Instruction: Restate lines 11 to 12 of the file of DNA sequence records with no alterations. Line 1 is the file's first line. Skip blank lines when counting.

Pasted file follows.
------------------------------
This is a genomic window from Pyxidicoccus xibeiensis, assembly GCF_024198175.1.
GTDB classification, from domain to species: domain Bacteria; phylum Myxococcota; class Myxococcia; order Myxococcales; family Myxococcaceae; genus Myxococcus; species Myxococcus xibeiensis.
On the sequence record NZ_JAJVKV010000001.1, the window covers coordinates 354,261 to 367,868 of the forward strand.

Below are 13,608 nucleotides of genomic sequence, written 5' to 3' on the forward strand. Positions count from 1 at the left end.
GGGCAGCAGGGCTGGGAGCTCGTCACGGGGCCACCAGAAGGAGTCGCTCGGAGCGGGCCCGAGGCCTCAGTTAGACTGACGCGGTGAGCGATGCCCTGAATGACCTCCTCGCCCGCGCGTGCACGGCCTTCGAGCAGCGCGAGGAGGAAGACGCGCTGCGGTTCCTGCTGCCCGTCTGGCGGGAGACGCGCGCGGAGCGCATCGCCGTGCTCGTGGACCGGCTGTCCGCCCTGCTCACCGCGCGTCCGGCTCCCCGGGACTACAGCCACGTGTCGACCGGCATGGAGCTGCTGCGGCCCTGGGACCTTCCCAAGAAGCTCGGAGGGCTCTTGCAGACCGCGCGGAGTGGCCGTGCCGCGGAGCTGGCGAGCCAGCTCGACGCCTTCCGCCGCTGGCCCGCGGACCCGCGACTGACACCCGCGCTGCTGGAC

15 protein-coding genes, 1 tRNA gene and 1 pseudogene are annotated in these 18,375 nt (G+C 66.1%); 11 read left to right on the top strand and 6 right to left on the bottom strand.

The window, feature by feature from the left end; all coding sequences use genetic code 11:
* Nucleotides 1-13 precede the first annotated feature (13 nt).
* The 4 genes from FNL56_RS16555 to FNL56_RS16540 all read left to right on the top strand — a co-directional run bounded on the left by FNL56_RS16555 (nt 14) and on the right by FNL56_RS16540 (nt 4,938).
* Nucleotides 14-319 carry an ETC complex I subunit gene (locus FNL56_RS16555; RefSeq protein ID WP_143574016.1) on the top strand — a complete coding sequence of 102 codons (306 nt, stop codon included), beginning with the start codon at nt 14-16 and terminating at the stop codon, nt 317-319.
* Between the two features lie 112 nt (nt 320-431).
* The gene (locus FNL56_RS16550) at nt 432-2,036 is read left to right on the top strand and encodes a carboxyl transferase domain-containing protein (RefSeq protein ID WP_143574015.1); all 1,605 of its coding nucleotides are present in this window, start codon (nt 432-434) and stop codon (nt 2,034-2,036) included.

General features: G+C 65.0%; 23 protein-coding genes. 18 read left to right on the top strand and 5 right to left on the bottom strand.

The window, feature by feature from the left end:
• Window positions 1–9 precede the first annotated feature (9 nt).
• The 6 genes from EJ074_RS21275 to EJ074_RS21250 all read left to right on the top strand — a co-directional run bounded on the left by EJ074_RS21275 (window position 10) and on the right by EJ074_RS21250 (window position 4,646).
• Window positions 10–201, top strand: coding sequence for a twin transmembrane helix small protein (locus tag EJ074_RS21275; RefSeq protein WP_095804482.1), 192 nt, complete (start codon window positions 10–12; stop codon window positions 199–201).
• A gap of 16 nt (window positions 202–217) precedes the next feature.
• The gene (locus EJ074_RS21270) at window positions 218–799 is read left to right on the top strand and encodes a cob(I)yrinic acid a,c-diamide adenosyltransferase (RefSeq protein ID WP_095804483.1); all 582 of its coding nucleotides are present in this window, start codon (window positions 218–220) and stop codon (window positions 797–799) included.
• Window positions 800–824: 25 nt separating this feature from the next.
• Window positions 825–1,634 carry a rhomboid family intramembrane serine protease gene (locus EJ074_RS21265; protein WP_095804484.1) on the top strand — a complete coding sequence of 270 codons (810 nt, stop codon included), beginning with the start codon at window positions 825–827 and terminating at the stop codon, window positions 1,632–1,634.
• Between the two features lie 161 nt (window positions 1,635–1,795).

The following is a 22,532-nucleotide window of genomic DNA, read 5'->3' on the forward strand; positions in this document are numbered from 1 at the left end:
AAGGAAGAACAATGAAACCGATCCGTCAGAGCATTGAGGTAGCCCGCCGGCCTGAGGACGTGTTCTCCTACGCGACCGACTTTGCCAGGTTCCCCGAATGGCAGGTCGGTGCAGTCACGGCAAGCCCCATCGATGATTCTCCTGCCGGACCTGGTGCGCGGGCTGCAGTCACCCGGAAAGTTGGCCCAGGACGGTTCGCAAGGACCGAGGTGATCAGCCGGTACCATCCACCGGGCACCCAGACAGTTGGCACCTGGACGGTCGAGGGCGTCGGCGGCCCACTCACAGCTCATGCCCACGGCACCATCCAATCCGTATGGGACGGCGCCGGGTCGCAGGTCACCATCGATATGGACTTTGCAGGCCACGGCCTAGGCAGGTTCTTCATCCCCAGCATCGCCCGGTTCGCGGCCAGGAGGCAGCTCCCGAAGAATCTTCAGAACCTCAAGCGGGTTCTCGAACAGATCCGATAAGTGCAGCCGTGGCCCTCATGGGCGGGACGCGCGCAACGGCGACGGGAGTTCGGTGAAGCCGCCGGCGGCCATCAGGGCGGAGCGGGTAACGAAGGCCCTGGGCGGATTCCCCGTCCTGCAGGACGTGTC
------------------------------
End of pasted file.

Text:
* Between the two features lie 112 nt (nt 320-431).
* The gene (locus FNL56_RS16550) at nt 432-2,036 is read left to right on the top strand and encodes a carboxyl transferase domain-containing protein (RefSeq protein ID WP_143574015.1); all 1,605 of its coding nucleotides are present in this window, start codon (nt 432-434) and stop codon (nt 2,034-2,036) included.